South Korea has successfully tested a submarine-launched ballistic missile (SLBM), becoming the first country without nuclear weapons to develop such a system as it aims to better counter North Korea's growing threats.
South Korea's missile test came the same day as North Korea fired a pair of ballistic missiles off its east coast, breaching UN sanctions and ratcheting up regional tensions just days after testing a cruise missile with possible nuclear capabilities.
President Moon Jae-in attended an underwater ejection test of the SLBM aboard the new 3000 tonne class Dosan Ahn Chang-ho submarine commissioned last month, his office said.
The test would make South Korea the first country to launch it without nuclear weapons, which are typically used to arm SLBMs, following the United States, Russia, China, Britain, France and India.
North Korea has unveiled a series of its own SLBMs in recent years, and is building an operational submarine to deploy them, Seoul officials have said.
"Possessing a SLBM has significant meaning in securing deterrence against omnidirectional threats, and it is expected to play a key role in building self-defence capability and peace on the Korean peninsula," Moon's office said in a statement.
The military has also developed other new missiles, including a supersonic cruise missile to be deployed in the near future, and a new ballistic missile that has "overwhelming counterattack capability" by firing a larger warhead, Moon's office said.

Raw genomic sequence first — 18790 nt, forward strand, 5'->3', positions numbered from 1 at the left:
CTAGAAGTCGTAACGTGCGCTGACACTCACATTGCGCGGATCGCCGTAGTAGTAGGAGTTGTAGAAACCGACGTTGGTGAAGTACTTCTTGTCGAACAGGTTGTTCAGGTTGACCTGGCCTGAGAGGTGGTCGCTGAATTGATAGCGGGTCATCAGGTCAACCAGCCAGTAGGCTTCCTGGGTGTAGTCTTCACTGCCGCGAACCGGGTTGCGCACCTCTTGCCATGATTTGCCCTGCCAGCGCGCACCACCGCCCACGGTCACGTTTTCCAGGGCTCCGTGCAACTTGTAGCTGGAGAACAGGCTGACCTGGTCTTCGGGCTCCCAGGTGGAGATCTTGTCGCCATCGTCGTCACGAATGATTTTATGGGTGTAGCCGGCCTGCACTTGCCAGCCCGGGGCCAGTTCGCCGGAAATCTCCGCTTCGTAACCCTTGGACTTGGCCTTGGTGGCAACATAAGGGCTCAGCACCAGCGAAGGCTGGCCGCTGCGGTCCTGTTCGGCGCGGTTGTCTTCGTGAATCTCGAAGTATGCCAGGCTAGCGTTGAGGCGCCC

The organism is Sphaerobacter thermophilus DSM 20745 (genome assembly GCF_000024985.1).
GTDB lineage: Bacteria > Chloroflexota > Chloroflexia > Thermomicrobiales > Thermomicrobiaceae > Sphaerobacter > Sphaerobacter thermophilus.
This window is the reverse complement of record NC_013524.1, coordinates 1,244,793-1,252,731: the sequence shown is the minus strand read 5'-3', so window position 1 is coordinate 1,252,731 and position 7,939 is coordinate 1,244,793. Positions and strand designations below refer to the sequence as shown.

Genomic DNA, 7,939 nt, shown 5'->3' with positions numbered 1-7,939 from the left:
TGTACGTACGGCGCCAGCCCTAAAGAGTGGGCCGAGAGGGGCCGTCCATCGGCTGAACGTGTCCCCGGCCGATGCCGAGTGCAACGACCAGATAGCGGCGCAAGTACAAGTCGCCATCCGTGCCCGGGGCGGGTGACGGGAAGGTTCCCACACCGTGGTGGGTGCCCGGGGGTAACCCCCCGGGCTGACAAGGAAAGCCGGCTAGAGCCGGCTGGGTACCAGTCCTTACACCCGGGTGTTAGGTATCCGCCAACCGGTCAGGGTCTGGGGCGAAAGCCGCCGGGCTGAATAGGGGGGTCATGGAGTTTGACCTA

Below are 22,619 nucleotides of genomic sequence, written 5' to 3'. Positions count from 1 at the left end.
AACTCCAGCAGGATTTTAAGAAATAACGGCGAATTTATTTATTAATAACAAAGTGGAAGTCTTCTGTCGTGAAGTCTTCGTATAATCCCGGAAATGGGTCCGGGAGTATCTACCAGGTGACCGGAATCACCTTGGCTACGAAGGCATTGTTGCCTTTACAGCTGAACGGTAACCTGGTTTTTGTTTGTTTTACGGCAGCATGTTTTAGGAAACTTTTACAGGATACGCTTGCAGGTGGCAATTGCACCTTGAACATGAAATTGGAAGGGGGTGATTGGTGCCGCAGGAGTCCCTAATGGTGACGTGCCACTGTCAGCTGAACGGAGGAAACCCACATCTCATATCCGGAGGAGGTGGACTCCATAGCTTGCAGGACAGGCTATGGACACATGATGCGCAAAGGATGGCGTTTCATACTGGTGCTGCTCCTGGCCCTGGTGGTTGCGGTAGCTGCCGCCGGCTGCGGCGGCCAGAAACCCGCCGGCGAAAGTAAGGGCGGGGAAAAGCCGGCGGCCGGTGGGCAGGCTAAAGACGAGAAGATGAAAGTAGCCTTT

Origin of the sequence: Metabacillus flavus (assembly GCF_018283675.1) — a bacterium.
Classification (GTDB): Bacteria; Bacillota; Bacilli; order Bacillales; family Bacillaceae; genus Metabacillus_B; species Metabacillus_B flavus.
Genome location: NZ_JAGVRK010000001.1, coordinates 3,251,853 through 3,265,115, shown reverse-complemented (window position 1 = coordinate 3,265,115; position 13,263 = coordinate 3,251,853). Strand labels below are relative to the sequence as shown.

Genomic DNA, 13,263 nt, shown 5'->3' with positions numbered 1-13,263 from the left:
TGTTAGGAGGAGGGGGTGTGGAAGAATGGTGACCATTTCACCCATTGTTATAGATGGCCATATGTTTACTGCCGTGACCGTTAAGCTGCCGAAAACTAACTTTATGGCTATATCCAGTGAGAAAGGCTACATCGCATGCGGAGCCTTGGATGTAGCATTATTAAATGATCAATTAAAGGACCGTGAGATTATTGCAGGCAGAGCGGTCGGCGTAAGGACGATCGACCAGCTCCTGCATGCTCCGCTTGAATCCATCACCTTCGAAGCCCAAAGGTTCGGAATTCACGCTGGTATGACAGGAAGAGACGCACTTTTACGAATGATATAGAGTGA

It added that the military in July successfully carried out a fire test of a solid fuel propulsion system to be used for space vehicles.
Pyongyang has been steadily developing its weapons program amid a standoff over talks aimed at dismantling its nuclear and ballistic missile arsenals in return for US sanctions relief.
The negotiations, initiated between former US President Donald Trump and North Korean leader Kim Jong-un in 2018, have stalled since 2019.
"North Korea fired two unidentified ballistic missiles from its central inland region toward the east coast, and intelligence authorities of South Korea and the United States are conducting detailed analysis for further information," South Korea's Joint Chiefs of Staff (JCS) said in a statement on Tuesday.
The missiles were fired just after 12.30pm, flying 800km to a maximum altitude of 60km, the JCS reported.
The US military's Indo-Pacific Command said North Korea's missile launches did not pose an immediate threat to US personnel, territory, or allies, but highlight the destabilising impact of its illicit weapons program.
Japanese Prime Minister Yoshihide Suga called North Korea's missile launches "outrageous", and strongly condemned the action as a threat to peace and security of the region.
The ballistic missile tests are North Korea's first since March this year and a further breach of UN sanctions.
In November 2017, North Korea tested an intercontinental ballistic missile capable of reaching the entire United States and declared it had become a nuclear power. It has since focused mainly on testing shorter range missile and rockets.
North Korea this year declared it is seeking to miniaturise nuclear warheads, which could potentially be fitted to tactical missiles.
North Korea said it successfully tested a new long-range cruise missile last weekend, calling it "a strategic weapon of great significance." Analysts say that weapon could be the country's first cruise missile with a nuclear capability.
Australian Associated Press